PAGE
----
However, the role of miR-3658 in bladder cancer remains unknown. To explore miR-3658 expression and its clinical significance in bladder cancers, we measured miR-3658 expression in 96 pairs of bladder cancer tissues and their adjacent non-tumor tissues. We found that miR-3658 was significantly up-regulated in the bladder cancer tissues. In addition, we also found that higher miR-3658 expression was closely associated with aggressive clinicopathological characteristics of bladder cancer, such as high tumor grade, poor TNM stage, lymph node, and distant metastasis, as well as tumor recurrence. These data suggested that miR-3658 may act as an oncogenic miRNA, and may be used as potential prognostic biomarker for bladder cancers.
In this study, we indicated the potential connection between miR-3658 and aggressive clinicopathological characteristics of bladder cancer for the first time. However, the precise mechanisms of miR-3658 in gene regulation, such as its target genes and gene-gene interactions, remain unclear. Recently, Cipollini et al. (2014) computationally predicted that the alleles of rs1819698, in strong linkage disequilibrium with rs1417608, disrupt the binding site for miR-3658 (DeltaS 0.571). Single nucleotide polymorphism of rs1417608 located in the 3'-untranslated regions of the hormone regulation gene 3-beta-hydroxysteroid dehydrogenase type 2 (HSD3B2) was associated with a nearly 2-fold increase in bladder cancer risk (Andrew et al., 2012). HSD3B2 encodes NAD+-dependent microsomal enzymes that stimulate biosynthesis and inactivation of many types of steroid hormones. Simard et al. (2005) reported that HSD3B2 is predominantly expressed in the adrenal glands and gonads, and its deficiency could affect the synthesis of adrenal glands and gonads. Morbidity due to bladder cancer is approximately three times more prevalent in males than in females (Kaufman et al., 2009; Torre et al., 2015), but the reasons remain unknown. Miyamoto et al. (2012) reported that both androgens and androgen receptors are involved in the occurrence and development of bladder cancer. However, our data showed that miR-3658 expression in bladder cancer tissues was not associated with gender (P = 0.775), suggesting that functions of miR-3658 may target downstream genes in the gene-regulatory network.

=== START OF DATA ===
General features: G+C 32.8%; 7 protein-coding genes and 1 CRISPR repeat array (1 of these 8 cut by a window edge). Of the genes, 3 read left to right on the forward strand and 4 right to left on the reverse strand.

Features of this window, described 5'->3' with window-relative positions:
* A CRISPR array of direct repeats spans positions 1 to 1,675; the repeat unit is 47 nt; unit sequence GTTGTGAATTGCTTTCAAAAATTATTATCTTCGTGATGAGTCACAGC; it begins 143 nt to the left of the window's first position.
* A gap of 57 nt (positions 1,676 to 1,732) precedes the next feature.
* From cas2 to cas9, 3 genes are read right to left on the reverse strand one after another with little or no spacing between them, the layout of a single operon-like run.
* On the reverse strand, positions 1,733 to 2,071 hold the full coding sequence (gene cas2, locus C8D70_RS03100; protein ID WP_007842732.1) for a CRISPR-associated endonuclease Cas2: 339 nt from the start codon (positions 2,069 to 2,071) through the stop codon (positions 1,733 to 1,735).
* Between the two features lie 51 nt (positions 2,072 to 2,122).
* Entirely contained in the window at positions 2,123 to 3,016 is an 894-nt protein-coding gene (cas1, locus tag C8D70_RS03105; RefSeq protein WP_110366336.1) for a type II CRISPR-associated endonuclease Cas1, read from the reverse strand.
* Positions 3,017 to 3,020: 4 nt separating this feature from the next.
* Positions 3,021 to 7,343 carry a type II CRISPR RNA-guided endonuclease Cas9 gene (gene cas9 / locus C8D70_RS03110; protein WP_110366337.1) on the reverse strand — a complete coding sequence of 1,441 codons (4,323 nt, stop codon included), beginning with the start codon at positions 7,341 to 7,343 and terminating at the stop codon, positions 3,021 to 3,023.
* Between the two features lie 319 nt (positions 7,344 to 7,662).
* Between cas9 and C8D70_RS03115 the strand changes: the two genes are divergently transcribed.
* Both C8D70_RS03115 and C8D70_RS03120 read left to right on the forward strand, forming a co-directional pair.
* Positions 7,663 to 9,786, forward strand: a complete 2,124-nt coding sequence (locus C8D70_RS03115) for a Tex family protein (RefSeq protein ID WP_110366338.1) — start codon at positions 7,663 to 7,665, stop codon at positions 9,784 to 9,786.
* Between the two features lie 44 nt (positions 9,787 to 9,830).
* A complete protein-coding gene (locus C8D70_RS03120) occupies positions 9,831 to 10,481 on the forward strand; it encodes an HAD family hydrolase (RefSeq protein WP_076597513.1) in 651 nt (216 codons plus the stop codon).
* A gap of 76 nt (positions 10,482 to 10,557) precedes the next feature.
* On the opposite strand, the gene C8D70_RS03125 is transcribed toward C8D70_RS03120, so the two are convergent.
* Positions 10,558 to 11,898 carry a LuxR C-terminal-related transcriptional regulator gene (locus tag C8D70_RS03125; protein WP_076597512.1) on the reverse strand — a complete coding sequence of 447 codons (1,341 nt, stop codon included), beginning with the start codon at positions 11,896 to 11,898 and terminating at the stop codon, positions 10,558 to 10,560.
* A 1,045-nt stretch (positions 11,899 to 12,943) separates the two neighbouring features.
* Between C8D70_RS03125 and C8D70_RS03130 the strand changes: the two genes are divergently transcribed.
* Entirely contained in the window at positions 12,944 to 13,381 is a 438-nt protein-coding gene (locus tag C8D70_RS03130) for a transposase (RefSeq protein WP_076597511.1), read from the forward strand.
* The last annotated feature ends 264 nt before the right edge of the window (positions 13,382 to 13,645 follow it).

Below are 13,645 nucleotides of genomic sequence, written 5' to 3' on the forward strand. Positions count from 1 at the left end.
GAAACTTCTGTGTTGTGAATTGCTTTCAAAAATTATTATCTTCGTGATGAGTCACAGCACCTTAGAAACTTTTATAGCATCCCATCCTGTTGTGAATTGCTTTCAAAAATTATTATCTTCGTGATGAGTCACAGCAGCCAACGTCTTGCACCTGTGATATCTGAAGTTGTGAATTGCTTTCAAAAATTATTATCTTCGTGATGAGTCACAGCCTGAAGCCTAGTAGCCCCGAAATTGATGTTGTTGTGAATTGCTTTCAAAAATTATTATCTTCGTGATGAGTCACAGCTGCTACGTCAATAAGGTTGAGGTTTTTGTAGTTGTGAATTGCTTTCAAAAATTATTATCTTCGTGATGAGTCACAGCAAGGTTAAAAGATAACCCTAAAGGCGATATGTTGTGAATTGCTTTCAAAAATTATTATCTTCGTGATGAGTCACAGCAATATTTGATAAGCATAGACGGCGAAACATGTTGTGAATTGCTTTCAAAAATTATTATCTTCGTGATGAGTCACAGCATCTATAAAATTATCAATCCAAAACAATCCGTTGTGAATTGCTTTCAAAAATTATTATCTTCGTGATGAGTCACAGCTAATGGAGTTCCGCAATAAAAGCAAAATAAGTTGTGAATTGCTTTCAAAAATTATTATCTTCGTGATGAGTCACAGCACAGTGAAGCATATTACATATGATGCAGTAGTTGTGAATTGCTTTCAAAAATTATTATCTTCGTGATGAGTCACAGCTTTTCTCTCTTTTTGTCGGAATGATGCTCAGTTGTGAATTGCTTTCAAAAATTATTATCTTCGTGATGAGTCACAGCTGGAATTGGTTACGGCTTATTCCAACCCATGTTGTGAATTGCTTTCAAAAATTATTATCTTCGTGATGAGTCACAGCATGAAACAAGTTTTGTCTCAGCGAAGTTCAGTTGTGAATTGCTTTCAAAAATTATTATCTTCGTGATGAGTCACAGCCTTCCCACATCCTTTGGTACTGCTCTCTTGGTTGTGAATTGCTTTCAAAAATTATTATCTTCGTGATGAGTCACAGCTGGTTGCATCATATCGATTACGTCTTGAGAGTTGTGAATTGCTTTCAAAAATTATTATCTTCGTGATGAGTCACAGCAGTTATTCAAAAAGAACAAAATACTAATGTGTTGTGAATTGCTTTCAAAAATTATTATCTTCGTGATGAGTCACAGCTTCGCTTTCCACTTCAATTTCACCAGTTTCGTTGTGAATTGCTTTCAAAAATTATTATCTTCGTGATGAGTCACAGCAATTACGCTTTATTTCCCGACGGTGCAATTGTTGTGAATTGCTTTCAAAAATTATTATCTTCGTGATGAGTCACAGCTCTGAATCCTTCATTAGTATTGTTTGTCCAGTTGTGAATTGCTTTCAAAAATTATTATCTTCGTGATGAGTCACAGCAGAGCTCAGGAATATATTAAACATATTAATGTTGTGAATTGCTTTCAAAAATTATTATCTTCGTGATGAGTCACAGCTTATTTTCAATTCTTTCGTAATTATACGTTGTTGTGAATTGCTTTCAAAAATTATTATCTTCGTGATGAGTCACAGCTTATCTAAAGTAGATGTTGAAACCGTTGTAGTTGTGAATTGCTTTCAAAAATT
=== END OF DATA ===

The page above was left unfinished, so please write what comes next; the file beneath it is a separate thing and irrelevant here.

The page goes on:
We utilized the web tool in the TargetScan7.0 database (
In conclusion, we report that up-regulation of miR-3658 is closely associated with aggressive clinicopathological characteristics such as lymph node invasion, distant metastasis, tumor recurrence, poor histological grade, and high TNM stage in bladder cancer. This indicates that miR-3658 possesses potential prognostic values. However, further investigations should be performed to better understand the significance of this miRNA and its role in bladder cancer.